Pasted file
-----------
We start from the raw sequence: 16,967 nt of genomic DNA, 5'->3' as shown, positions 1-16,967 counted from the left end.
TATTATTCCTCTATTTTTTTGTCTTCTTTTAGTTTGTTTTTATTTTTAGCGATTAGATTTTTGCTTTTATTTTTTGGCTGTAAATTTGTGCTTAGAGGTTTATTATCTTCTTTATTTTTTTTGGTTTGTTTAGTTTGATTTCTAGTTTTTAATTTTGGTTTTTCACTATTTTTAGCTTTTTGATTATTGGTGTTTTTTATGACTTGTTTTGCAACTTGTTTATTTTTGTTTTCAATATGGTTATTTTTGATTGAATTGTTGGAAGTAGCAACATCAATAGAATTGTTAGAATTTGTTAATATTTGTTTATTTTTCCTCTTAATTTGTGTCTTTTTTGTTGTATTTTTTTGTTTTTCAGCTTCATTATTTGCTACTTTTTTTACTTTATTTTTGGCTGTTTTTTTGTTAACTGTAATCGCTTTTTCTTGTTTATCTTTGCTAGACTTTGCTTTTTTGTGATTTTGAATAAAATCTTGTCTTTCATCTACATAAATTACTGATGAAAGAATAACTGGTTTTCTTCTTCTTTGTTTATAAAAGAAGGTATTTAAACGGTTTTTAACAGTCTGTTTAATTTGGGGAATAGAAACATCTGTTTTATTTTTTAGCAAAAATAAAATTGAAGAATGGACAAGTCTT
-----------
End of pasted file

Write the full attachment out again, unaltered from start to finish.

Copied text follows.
We start from the raw sequence: 16,967 nt of genomic DNA, 5'->3' as shown, positions 1-16,967 counted from the left end.
TATTATTCCTCTATTTTTTTGTCTTCTTTTAGTTTGTTTTTATTTTTAGCGATTAGATTTTTGCTTTTATTTTTTGGCTGTAAATTTGTGCTTAGAGGTTTATTATCTTCTTTATTTTTTTTGGTTTGTTTAGTTTGATTTCTAGTTTTTAATTTTGGTTTTTCACTATTTTTAGCTTTTTGATTATTGGTGTTTTTTATGACTTGTTTTGCAACTTGTTTATTTTTGTTTTCAATATGGTTATTTTTGATTGAATTGTTGGAAGTAGCAACATCAATAGAATTGTTAGAATTTGTTAATATTTGTTTATTTTTCCTCTTAATTTGTGTCTTTTTTGTTGTATTTTTTTGTTTTTCAGCTTCATTATTTGCTACTTTTTTTACTTTATTTTTGGCTGTTTTTTTGTTAACTGTAATCGCTTTTTCTTGTTTATCTTTGCTAGACTTTGCTTTTTTGTGATTTTGAATAAAATCTTGTCTTTCATCTACATAAATTACTGATGAAAGAATAACTGGTTTTCTTCTTCTTTGTTTATAAAAGAAGGTATTTAAACGGTTTTTAACAGTCTGTTTAATTTGGGGAATAGAAACATCTGTTTTATTTTTTAGCAAAAATAAAATTGAAGAATGGACAAGTCTT